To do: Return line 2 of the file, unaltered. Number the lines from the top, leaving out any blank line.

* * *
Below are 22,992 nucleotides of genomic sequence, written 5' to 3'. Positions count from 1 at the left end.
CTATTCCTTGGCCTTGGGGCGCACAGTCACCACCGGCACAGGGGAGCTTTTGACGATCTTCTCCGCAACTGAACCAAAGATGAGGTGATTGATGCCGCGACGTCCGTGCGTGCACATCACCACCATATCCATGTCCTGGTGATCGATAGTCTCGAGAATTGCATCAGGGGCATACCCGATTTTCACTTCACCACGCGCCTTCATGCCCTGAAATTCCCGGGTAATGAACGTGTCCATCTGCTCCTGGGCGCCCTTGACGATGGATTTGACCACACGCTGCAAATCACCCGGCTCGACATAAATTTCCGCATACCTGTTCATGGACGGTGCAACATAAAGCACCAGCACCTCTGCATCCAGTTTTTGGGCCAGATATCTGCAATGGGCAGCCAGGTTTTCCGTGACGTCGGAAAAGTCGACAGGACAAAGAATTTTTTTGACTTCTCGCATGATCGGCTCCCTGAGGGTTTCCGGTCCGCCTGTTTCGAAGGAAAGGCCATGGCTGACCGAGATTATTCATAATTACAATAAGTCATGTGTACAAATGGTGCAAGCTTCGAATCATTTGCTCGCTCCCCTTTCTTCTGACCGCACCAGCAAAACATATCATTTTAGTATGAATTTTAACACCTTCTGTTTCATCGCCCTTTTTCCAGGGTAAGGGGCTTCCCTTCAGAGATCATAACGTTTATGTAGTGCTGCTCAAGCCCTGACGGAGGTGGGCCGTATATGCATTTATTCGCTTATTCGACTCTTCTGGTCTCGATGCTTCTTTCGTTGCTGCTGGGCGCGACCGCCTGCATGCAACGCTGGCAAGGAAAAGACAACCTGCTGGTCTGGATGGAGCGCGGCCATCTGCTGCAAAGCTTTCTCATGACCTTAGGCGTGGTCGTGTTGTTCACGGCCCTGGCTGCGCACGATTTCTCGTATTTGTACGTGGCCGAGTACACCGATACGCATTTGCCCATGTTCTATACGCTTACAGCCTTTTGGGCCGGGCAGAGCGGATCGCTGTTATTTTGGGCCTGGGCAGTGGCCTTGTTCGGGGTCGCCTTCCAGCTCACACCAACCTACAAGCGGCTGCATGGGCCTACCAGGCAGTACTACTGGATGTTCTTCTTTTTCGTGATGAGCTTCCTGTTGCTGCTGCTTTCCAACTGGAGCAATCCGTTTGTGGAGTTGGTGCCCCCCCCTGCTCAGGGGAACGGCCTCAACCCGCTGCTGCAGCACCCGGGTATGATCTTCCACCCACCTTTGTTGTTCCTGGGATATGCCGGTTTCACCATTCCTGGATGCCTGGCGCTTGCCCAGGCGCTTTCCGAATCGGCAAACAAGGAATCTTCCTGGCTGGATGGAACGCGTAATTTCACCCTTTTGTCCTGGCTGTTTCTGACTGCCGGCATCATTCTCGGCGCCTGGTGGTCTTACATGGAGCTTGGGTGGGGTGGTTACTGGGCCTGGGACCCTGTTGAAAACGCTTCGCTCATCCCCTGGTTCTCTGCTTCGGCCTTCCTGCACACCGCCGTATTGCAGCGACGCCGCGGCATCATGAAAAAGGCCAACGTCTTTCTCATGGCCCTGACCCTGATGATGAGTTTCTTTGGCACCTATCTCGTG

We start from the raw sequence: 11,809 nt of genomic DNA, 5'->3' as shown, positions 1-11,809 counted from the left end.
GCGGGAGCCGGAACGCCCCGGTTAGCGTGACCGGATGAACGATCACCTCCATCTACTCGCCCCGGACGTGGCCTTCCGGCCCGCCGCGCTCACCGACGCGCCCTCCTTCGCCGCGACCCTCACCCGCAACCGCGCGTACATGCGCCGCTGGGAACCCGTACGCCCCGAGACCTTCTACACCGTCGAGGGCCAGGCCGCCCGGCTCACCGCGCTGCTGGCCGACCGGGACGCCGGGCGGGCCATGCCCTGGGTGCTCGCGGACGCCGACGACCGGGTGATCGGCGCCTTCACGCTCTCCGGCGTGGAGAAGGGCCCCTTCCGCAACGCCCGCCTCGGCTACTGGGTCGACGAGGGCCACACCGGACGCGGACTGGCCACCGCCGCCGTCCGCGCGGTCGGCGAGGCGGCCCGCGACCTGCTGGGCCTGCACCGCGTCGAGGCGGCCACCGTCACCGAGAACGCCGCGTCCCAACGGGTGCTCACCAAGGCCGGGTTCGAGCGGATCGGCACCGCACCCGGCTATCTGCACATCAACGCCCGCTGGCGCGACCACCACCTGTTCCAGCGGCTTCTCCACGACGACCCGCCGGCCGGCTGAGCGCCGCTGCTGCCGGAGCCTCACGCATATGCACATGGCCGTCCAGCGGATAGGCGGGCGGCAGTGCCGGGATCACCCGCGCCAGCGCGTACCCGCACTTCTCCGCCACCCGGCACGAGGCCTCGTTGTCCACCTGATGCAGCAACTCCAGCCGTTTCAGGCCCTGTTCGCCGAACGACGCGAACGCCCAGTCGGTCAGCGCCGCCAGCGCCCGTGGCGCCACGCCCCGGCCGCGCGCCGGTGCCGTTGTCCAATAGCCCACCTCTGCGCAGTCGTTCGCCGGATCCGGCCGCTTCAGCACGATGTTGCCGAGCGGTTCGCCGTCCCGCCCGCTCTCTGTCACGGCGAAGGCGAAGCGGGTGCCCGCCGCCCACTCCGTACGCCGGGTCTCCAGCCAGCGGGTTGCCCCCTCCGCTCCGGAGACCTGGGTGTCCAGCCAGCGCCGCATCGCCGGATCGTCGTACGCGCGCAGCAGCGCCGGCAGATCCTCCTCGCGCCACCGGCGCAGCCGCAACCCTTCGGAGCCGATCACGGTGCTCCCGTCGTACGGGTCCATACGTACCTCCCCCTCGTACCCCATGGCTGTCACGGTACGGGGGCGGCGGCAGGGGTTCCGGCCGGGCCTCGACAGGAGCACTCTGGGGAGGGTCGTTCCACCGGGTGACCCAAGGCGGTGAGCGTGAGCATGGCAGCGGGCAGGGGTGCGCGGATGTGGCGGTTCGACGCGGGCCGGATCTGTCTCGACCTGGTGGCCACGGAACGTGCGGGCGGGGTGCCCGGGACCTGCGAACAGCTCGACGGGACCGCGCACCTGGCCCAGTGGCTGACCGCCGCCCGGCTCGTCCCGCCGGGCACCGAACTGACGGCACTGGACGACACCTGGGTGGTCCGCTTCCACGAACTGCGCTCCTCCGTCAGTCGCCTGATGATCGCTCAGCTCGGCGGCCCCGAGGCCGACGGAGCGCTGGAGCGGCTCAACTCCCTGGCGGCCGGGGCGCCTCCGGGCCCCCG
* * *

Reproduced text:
CTATTCCTTGGCCTTGGGGCGCACAGTCACCACCGGCACAGGGGAGCTTTTGACGATCTTCTCCGCAACTGAACCAAAGATGAGGTGATTGATGCCGCGACGTCCGTGCGTGCACATCACCACCATATCCATGTCCTGGTGATCGATAGTCTCGAGAATTGCATCAGGGGCATACCCGATTTTCACTTCACCACGCGCCTTCATGCCCTGAAATTCCCGGGTAATGAACGTGTCCATCTGCTCCTGGGCGCCCTTGACGATGGATTTGACCACACGCTGCAAATCACCCGGCTCGACATAAATTTCCGCATACCTGTTCATGGACGGTGCAACATAAAGCACCAGCACCTCTGCATCCAGTTTTTGGGCCAGATATCTGCAATGGGCAGCCAGGTTTTCCGTGACGTCGGAAAAGTCGACAGGACAAAGAATTTTTTTGACTTCTCGCATGATCGGCTCCCTGAGGGTTTCCGGTCCGCCTGTTTCGAAGGAAAGGCCATGGCTGACCGAGATTATTCATAATTACAATAAGTCATGTGTACAAATGGTGCAAGCTTCGAATCATTTGCTCGCTCCCCTTTCTTCTGACCGCACCAGCAAAACATATCATTTTAGTATGAATTTTAACACCTTCTGTTTCATCGCCCTTTTTCCAGGGTAAGGGGCTTCCCTTCAGAGATCATAACGTTTATGTAGTGCTGCTCAAGCCCTGACGGAGGTGGGCCGTATATGCATTTATTCGCTTATTCGACTCTTCTGGTCTCGATGCTTCTTTCGTTGCTGCTGGGCGCGACCGCCTGCATGCAACGCTGGCAAGGAAAAGACAACCTGCTGGTCTGGATGGAGCGCGGCCATCTGCTGCAAAGCTTTCTCATGACCTTAGGCGTGGTCGTGTTGTTCACGGCCCTGGCTGCGCACGATTTCTCGTATTTGTACGTGGCCGAGTACACCGATACGCATTTGCCCATGTTCTATACGCTTACAGCCTTTTGGGCCGGGCAGAGCGGATCGCTGTTATTTTGGGCCTGGGCAGTGGCCTTGTTCGGGGTCGCCTTCCAGCTCACACCAACCTACAAGCGGCTGCATGGGCCTACCAGGCAGTACTACTGGATGTTCTTCTTTTTCGTGATGAGCTTCCTGTTGCTGCTGCTTTCCAACTGGAGCAATCCGTTTGTGGAGTTGGTGCCCCCCCCTGCTCAGGGGAACGGCCTCAACCCGCTGCTGCAGCACCCGGGTATGATCTTCCACCCACCTTTGTTGTTCCTGGGATATGCCGGTTTCACCATTCCTGGATGCCTGGCGCTTGCCCAGGCGCTTTCCGAATCGGCAAACAAGGAATCTTCCTGGCTGGATGGAACGCGTAATTTCACCCTTTTGTCCTGGCTGTTTCTGACTGCCGGCATCATTCTCGGCGCCTGGTGGTCTTACATGGAGCTTGGGTGGGGTGGTTACTGGGCCTGGGACCCTGTTGAAAACGCTTCGCTCATCCCCTGGTTCTCTGCTTCGGCCTTCCTGCACACCGCCGTATTGCAGCGACGCCGCGGCATCATGAAAAAGGCCAACGTCTTTCTCATGGCCCTGACCCTGATGATGAGTTTCTTTGGCACCTATCTCGTG